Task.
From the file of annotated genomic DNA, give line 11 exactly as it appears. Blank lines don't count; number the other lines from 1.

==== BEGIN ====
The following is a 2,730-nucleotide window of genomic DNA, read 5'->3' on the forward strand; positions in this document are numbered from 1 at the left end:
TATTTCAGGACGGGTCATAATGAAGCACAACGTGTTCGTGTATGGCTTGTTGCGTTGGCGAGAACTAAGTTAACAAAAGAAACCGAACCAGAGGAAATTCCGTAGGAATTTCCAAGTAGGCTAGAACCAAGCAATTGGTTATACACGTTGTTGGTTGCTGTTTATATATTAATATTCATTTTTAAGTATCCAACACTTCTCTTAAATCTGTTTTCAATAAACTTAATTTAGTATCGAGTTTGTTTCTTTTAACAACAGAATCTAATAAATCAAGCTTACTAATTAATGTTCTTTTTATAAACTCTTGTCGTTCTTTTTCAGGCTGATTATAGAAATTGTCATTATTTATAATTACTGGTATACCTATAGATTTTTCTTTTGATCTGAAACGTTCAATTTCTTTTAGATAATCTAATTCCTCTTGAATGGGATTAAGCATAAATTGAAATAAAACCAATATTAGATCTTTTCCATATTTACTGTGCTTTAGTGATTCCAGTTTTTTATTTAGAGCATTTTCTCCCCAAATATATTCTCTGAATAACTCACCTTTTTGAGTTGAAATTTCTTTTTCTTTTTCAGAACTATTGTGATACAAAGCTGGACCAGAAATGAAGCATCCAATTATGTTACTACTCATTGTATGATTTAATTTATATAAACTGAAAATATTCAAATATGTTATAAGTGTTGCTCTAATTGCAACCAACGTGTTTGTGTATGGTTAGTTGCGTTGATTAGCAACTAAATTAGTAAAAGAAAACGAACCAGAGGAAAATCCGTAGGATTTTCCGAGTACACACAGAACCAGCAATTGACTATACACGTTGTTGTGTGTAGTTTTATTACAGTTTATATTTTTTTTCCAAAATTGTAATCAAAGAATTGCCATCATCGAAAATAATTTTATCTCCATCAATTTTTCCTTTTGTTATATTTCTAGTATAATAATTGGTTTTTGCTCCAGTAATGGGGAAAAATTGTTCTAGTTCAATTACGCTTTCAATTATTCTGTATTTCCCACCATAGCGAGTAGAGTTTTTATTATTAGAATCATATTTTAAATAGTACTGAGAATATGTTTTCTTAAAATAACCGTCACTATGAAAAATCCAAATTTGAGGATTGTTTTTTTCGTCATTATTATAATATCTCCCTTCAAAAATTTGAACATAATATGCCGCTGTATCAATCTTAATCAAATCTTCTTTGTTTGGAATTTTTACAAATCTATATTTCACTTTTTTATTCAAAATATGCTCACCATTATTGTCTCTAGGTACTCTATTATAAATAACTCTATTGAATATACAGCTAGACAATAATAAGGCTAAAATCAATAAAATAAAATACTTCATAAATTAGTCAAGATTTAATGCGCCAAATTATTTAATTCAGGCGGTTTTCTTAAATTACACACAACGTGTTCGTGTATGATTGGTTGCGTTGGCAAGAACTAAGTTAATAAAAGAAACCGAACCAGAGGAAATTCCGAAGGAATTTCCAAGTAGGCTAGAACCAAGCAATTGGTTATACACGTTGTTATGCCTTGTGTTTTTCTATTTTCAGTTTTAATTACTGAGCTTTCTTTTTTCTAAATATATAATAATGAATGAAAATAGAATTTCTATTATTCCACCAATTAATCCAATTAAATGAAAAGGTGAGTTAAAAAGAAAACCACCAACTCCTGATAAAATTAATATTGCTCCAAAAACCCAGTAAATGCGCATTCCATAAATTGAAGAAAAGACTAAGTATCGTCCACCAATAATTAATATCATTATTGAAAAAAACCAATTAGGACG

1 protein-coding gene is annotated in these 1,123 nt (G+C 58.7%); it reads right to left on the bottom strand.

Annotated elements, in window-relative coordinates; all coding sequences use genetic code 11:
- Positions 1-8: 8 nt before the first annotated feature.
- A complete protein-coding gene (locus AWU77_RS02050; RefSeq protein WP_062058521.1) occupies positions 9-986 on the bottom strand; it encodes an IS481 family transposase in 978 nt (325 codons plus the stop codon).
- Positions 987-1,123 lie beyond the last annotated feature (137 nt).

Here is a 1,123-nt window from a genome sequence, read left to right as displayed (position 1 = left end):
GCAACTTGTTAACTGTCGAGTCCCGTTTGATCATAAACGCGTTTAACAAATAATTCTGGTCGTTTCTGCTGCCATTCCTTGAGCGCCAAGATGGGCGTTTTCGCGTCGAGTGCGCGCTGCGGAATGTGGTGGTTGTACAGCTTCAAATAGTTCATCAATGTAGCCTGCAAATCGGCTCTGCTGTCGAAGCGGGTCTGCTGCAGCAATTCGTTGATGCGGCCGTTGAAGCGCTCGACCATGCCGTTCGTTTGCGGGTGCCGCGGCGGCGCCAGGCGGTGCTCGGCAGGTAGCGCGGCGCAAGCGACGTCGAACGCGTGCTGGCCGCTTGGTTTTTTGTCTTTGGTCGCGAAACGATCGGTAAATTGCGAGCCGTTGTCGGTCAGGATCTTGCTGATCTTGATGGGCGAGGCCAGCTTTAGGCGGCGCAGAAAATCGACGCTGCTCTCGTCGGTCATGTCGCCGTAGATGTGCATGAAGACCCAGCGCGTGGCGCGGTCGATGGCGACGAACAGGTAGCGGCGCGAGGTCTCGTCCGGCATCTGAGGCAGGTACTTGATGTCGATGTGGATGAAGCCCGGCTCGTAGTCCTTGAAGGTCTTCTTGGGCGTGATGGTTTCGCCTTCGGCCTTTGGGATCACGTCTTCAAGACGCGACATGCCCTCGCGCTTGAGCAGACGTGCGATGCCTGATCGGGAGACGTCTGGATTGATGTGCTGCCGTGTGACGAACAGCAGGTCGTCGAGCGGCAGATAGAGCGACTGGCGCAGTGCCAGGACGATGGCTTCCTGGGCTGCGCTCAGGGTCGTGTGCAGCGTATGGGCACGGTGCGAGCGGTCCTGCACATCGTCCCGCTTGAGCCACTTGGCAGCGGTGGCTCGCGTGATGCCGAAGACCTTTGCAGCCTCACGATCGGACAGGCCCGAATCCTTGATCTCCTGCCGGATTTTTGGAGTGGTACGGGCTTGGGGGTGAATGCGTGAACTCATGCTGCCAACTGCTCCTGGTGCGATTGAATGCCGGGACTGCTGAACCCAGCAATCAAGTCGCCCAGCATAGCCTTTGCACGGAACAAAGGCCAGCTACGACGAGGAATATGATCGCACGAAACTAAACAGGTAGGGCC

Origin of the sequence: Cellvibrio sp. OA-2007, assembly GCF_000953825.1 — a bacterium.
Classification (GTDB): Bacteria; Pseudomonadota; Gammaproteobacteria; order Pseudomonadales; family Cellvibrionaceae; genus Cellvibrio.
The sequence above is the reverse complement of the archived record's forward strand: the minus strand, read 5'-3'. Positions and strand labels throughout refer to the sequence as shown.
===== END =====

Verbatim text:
Classification (GTDB): Bacteria; Pseudomonadota; Gammaproteobacteria; order Pseudomonadales; family Cellvibrionaceae; genus Cellvibrio.